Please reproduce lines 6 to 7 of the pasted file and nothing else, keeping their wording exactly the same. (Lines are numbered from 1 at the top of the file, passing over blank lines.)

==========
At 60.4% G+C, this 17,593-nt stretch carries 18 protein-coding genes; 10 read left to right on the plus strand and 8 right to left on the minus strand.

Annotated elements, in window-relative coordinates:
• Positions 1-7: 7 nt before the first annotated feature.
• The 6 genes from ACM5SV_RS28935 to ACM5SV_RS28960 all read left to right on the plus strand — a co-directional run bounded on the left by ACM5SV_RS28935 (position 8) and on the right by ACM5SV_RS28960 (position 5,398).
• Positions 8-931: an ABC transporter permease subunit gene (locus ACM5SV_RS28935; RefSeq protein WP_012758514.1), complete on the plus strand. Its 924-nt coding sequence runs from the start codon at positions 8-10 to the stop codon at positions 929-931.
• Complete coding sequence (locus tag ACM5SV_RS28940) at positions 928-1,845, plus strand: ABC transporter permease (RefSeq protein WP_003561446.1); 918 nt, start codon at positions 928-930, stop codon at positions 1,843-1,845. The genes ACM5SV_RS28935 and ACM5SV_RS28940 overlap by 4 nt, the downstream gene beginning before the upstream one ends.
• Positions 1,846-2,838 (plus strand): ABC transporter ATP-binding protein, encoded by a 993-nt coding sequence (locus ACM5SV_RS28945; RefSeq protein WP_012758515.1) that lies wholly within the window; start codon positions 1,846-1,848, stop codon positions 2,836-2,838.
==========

• Complete coding sequence (locus tag ACM5SV_RS28940) at positions 928-1,845, plus strand: ABC transporter permease (RefSeq protein WP_003561446.1); 918 nt, start codon at positions 928-930, stop codon at positions 1,843-1,845. The genes ACM5SV_RS28935 and ACM5SV_RS28940 overlap by 4 nt, the downstream gene beginning before the upstream one ends.
• Positions 1,846-2,838 (plus strand): ABC transporter ATP-binding protein, encoded by a 993-nt coding sequence (locus ACM5SV_RS28945; RefSeq protein WP_012758515.1) that lies wholly within the window; start codon positions 1,846-1,848, stop codon positions 2,836-2,838.